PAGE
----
Stocks finished lower Thursday, as a trifecta of downbeat U.S. economic reports overshadowed encouraging signs out of corporate America and Europe.
The Dow Jones industrial average dropped 69 points, or 0.5%, with McDonalds and Alcoa dragging on the blue-chip index. Travelers and Verizon were the biggest gainers, as both companies topped earnings expectations.
The S&P 500 fell 8 points, or 0.6%, while the Nasdaq lost 24 points, or 0.8%. eBay was the best performer on both indexes, with shares surging more than 13%. The e-commerce company reported strong financial results for the quarter, and also raised its outlook for 2012.
Trading was choppy Thursday. Earlier in the session, the Dow and the S&P 500 were up over 0.3%, while the tech-heavy Nasdaq had climbed 0.9%.
On the economic front, first-time unemployment claims declined but were still higher than what analysts expected. Adding to the setback, existing home sales dipped 2.6%, a sign that the housing recovery remains on shaky ground. The Philadelphia Fed regional manufacturing index also fell, coming in below expectations.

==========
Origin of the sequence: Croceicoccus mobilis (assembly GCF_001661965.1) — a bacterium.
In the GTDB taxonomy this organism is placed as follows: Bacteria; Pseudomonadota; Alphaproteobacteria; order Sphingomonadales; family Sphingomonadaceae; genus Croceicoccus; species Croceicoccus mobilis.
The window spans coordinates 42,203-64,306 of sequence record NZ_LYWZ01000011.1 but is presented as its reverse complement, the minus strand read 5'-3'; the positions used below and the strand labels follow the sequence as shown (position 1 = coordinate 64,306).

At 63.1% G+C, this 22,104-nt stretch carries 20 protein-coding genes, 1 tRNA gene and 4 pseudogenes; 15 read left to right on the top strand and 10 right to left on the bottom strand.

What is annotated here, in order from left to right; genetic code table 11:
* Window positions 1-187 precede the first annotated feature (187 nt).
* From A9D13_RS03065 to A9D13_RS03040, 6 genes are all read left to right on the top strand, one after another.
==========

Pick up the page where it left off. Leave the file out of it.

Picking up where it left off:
"We're getting some reminders that the U.S. economy is not in spectacular shape," said Matt King, chief investment officer at Bell Investment Advisors. "It's growing, but at a very slow rate. With every two steps forward, it's taking one back."
Corporate earnings, on the other hand, have been better than expected. Of the 105 companies in the S&P 500 that have reported quarterly results, more than 80% beat expectations, while 11% missed forecasts, according to Thomson Reuters. Analysts are expecting overall S&P 500 first-quarter earnings to climb 6%, with revenues edging up 5%.
Meanwhile, investors were also mildly relieved that an auction of €2.5 billion of Spanish 10-year bonds drew strong demand.
But Spain released a relatively low volume of bonds, helping to ensure that demand, noted Brian Barry, a fixed income analyst with Investec in London.
"They're trying to manage expectations," Barry said. "It's not necessarily a ringing endorsement of Spanish bonds." The yield on the 10-year note shot up to 5.92% following the auction. Italian bond yields also rose, underscoring the continuing concern about Europe's fiscal situation.